Overall though, this distro is solid.  Good upgradeability with synaptic.  Great programs installed.  Great organization.  Great menu’s and icons.  Everything is very nice looking.  This distro truly shows Linux in it’s splendor.  That’s it on first impressions.  We’ll press on in a few days with the next on the list.  After finishing all distros and first impressions, my wife will take front stage and give the new users’ perspective.

The Point is Click Linux; a managed theme…

I’ve decided to adapt a central theme for the distros category in this blog. I’m going to cycle through the 5 biggest ‘Point and Click’ distros and am going to do a quick 2 day assessment on each. After I get through all the distros, I am going to do a fresh install starting with the first one (whatever that may be) and I am going to have my wife, who is new to Linux, check out what she can do with each and which distro she feels is truly the most ‘Point and Click’ distro out there. Remember that it doesn’t matter what distro of Linux is used to most new users…they just want something that WORKS. They want to be able to browse the web, listen to music, and check email and if something is broke from the get go…they abandon it and go back to something that does work. So…we’ll be looking specifically at distros that work out of the box on a standard hardware and hard disk setup.

Here’s the list of distros I’ll be posting w/ screens on:

  1. Mandrake 10.1
  2. Libranet 2.8.1
  3. PCLinuxOS Preview 7
  4. SimplyMEPIS 2004.04
  5. Fedora Core 3

Some of you might be wondering why I don’t have ‘X’ distro listed in there. The reason is that I’m looking for the following criteria: 1. Full version is free 2. Noted by the Linux as very new user friendly 3. the distro’s not Ubuntu (REVISED: Ubuntu is now in the mix due to reader response).

As a past user of Ubuntu, I can tell you that it doesn’t hold a candle overall to any of the distros I’ll be investigating and will therefore NOT be included into this group. If you need Ubuntu snapshots and reviews…go google it and you’ll come up with at least 500 misguided ones. I suppose if there is any feedback about Ubuntu here I can probably give my two cents on it.

As I posted earlier, I recently installed Mandrake Linux 10.1. I was quite impressed with the default install and how it appeared. Now that I’ve had about a week to analyze it I can share some observations.

First and foremost, this OS is eyecandy. Everything looks and feels organized and soft. There aren’t any hard, right angled fonts, icons, or windows. You look at the desktop and get a sense of completeness. Â I can’t explain it any more than that. For appearance, Mandrake is hands down the most eye pleasing free distro available.

The second most noticeable thing is the organization of the menus. Everything has its place and there isn’t a ton of confusing menus to mess things up. For instance, with most KDE default installs on distros that don’t preconfigure them for you (i.e., slackware) you find ALL of the KDE menus intact. This means that when you go to the more applications link in the K-Menu, you find EVERY SINGLE APPLICATION INSTALLED. This makes the menu branch out and get quite confusing and frustrating. If one knows how to tweak this, it isn’t a problem. But for those that are just starting out in Linux, it’s very confusing.

I like the fact that it is very easy to configure the various aspects of your desktop and the settings. They have the menu organization down to a tee. I really think this is the way a Linux distribution should be after it is installed. It is simply KDE done right. You’d think with all of this going for it, Mandrake would rate high on my list…but remember, I’m thinking more along the lines of this distro being ready set go right out of the box. So it fell short on a few points.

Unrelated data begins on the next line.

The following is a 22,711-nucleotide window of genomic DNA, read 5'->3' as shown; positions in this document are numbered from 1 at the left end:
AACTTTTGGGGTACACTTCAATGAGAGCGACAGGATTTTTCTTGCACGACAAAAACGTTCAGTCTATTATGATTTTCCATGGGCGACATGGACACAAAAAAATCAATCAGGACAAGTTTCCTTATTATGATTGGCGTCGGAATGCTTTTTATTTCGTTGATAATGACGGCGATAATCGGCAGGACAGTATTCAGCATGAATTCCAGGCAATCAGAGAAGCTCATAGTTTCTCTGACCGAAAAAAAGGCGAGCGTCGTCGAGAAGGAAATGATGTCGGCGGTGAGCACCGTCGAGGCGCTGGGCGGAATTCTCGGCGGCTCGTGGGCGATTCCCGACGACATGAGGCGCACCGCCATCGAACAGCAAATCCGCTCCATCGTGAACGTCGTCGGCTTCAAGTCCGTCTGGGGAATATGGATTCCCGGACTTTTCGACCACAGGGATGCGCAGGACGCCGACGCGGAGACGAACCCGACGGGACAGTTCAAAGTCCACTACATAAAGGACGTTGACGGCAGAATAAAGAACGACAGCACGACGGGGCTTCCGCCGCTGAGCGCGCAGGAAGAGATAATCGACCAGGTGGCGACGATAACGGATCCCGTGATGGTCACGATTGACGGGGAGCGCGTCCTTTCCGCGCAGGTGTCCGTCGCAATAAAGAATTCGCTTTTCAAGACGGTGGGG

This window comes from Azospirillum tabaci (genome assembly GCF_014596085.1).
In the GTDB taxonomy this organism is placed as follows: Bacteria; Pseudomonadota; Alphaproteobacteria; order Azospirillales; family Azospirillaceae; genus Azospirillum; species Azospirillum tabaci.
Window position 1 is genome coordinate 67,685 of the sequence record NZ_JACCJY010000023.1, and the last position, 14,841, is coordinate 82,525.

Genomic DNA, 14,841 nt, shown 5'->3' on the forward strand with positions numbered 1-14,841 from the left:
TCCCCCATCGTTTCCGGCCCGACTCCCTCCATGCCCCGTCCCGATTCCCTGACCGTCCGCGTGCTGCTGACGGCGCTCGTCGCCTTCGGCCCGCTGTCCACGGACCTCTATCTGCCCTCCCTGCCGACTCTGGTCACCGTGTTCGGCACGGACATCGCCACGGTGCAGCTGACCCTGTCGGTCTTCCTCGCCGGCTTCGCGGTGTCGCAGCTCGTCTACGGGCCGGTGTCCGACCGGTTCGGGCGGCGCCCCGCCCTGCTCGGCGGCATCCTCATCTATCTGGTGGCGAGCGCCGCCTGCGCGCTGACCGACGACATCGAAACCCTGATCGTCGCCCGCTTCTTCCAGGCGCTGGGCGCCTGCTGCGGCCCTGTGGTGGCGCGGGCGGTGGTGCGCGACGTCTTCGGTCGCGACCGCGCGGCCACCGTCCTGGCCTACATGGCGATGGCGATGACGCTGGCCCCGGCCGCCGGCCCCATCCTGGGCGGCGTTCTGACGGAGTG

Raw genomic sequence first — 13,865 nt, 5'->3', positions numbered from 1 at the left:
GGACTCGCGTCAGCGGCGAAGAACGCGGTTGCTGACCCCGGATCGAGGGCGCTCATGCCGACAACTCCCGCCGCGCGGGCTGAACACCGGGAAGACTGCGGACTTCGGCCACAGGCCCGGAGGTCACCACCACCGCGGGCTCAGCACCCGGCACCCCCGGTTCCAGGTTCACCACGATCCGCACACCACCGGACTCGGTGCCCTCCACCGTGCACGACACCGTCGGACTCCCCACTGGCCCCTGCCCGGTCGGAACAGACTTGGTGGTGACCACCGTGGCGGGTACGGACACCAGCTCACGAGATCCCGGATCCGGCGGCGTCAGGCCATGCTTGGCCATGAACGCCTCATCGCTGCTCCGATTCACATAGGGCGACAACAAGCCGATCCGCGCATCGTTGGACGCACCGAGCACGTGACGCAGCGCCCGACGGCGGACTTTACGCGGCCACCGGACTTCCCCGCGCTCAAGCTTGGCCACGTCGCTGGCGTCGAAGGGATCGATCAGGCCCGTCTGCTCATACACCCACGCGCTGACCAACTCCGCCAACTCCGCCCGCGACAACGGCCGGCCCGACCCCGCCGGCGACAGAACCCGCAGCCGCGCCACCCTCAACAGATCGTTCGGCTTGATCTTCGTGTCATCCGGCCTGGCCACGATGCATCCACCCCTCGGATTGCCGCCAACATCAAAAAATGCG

The first place it falls short is package management. I realize that Mandrake is trying very hard to have a ‘package warehouse’ like that of Linspire and Xandros…but it falls very short. I tried to upgrade for any security holes numerous times without any success. Also, requiring the user to ‘register’ in order to receive said updates put me off somewhat. If I’m just installing an operating system…I want to accomplish my goals ASAP without adding my email address anywhere in order to accomplish them. So, I was a bit annoyed by this little detail. Perhaps they should make it so it asks on the 2nd update try.

The second place Mandrake falls short is configurability. I know many of you are going to hop all over me for saying this touting “It’s totally up to the individual to configure it” and you’re right…it is up to the individual. But what new user is going to know how to do this out of the box? If I were a new user, I’d be going to the Mandrake Control center for everything I needed…kinda like the Control Panel in WinDozeXP and I wouldn’t want to snoop around to find anything else. I know that this could be a ‘KDE’ or ‘Gnome’ thing depending on the OS…but you’d think that a distro that has developed as many custom menus and such for Linux would go the extra step and take ‘Y’ out of the equation…i.e. making it just one step easier to configure the look, feel, and styles of the desktop.

The last place Mandrake fell short for me was sound. I had no sound at the first boot. No probs I thought….I ran ‘alsaconf’ and pumped up the sound volume making sure it wasn’t muted. I tried the sound again with no go. So…no matter what I did, I couldn’t get the sound going without having to jump farther into the command line that I should have to with a distro such as this. Eventually I did get the sound going. It seems Mandrake detected my onboard sound as active even though it was deactivated in BIOS. Odd, because it is the only distro that has done so. However, I couldn’t ignore the fact that sound wasn’t good to go after a few intervening actions on my part.

Overall, I’d give Mandrake a thumbs up though. This is a pretty solid distro. I can’t wait to see how it fares with my wife. She is really good about checking into what programs can and can’t do and will really put these distros to the ‘new user’ test. As promised, I’ll cycle through each distro myself during the next couple of weeks and post my thoughts on it. Then at the end of this period, I’ll install one of the five listed at the beginning of this post and I’ll have a true new user come and check out each. I think sticking with a distro a week for her to test will be a good idea. That should give her enough time to truly ‘feel’ what it is like and decide for herself if it will get her stamp of approval. I consider this type of test MUCH more unbiased than one you’d read on some large new site…mainly because new users don’t do the reviews…and I’m sure you’d agree that having someone new to Linux take a look at a distro would provide some really interesting feedback.

Thanks for reading and stick with us…it looks to be very interesting.

PS: On the horizon…I’m uninstalling Mandrake 10.1 right now to look at SimplyMEPIS 2004.04. I should have initial reports back sometime in the next few days.